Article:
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View Diary: On Constitutional Interpretation: Originalism v. A Living Constitution? (286 comments)

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  •  "Originalism" = Stupidity (none)
    Anyone thinking for more than just a few minutes will quickly dismiss "originalism".  Anyone knowing their constitutional history will dismiss it with scorn.  

    First, among the founders there was vigorous disagreement RIGHT AWAY about what the words of the constitution meant in practice.  There had to be a further "living agreement" about how to apply it.  If the founding fathers couldn't agree about their own words, how silly can it be for someone in 2005 to pretend to be able to enter some imagined-to-be devinely inspired head from 1787?  Just who's head are they trying to crawl into?

    The next problem with originalism is context.  Situations exist today that did not exist in 1787.  Pollution beyond horse poop in the streets was not a significant issue.  It sure is today, and it definitely is an interstate issue.  For originalists to argue that the commerce clause cannont be used to regulate pollution because such issues didn't exist is absurd.  The commerce clause was deliberately written to be slightly vague, relying on the good sense of posterity to regulate themselves.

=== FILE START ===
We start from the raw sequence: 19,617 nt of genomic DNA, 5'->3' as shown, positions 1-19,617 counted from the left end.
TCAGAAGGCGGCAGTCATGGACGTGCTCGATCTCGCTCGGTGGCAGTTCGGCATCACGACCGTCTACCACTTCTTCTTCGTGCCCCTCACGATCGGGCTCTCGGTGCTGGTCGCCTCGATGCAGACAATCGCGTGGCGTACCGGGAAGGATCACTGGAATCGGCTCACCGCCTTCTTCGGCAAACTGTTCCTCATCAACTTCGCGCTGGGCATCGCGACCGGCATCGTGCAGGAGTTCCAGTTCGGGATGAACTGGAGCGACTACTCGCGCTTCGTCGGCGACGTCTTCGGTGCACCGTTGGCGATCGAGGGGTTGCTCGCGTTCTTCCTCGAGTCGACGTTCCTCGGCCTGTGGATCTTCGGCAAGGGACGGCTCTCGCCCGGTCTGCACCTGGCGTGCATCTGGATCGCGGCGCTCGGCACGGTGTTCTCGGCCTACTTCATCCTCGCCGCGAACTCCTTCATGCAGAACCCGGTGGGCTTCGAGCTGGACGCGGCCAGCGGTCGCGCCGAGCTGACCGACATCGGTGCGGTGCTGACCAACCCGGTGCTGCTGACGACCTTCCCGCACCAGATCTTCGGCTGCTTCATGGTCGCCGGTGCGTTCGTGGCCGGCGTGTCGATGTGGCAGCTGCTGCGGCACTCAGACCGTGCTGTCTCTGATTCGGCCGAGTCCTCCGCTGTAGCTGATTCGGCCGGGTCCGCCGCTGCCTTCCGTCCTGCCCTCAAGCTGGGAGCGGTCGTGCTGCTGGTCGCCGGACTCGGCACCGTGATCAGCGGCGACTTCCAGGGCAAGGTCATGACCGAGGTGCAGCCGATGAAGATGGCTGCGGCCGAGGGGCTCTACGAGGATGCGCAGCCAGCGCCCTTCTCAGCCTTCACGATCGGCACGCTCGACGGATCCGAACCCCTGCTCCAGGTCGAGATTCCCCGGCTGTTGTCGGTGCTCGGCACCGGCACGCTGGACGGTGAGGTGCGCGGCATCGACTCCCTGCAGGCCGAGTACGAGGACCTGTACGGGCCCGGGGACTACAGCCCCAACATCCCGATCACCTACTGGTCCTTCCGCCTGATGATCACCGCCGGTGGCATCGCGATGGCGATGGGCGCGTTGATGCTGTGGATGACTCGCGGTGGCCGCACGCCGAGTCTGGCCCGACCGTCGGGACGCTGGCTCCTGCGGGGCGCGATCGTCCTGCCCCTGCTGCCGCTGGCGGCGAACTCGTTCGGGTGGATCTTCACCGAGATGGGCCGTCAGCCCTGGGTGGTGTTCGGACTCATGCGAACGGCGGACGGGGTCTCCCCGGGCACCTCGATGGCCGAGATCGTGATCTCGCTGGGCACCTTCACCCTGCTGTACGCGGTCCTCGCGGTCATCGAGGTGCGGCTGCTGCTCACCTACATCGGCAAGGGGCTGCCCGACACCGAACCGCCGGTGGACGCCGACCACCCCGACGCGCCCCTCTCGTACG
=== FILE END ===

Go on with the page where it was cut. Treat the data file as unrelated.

Similarly, broadcast medium didn't exist in 1787. Congress and the courts grappled with the issue for a long time before deciding to regard broadcast information as "press."  Personally, I think it is a terrible mistake to equate the two, (That would be a whole different diary.) but some sort of court rulings had to take place to clarify how we would think of broadcast medium within our traditional legal framework.  

    The people arguing for Originalism probably wouldn't like it even if they got it.  Prior to the civil war the bill of rights was generally understood to restrict the actions of the federal government, not states.  Some states did restrict freedome of the press, or ownership of firearms.  It was only after the "incorporation rulings" of the late 1800's that the rights enumerated in the bill of rights were considered real and universal individual rights (with some hypocritical exceptions regarding race/gender).

    Yet another problem with originalists is their rank hypocrisy with reagard which "living constitution" rulings they don't like.  Note the deafing silence on the right about the several court rulings giving corporations the rights of individuals.  The founders must be spinning in their graves at the power handed to corporations by the courts.  Madison specifically warned against coroporate power in his federalist papers.  The constitution refers to persons, congressmen, citizens, etc.  Corporations, other than the constitution, are subsequent creatures of legislation.

    So let's summarize:  The "Originalists" believe in a "Living Constitution" that furthers their current right wing corporate agenda.  They would never advance their agenda by arguing it openly so they invent confusing arguments such as "Originalism". Got it?

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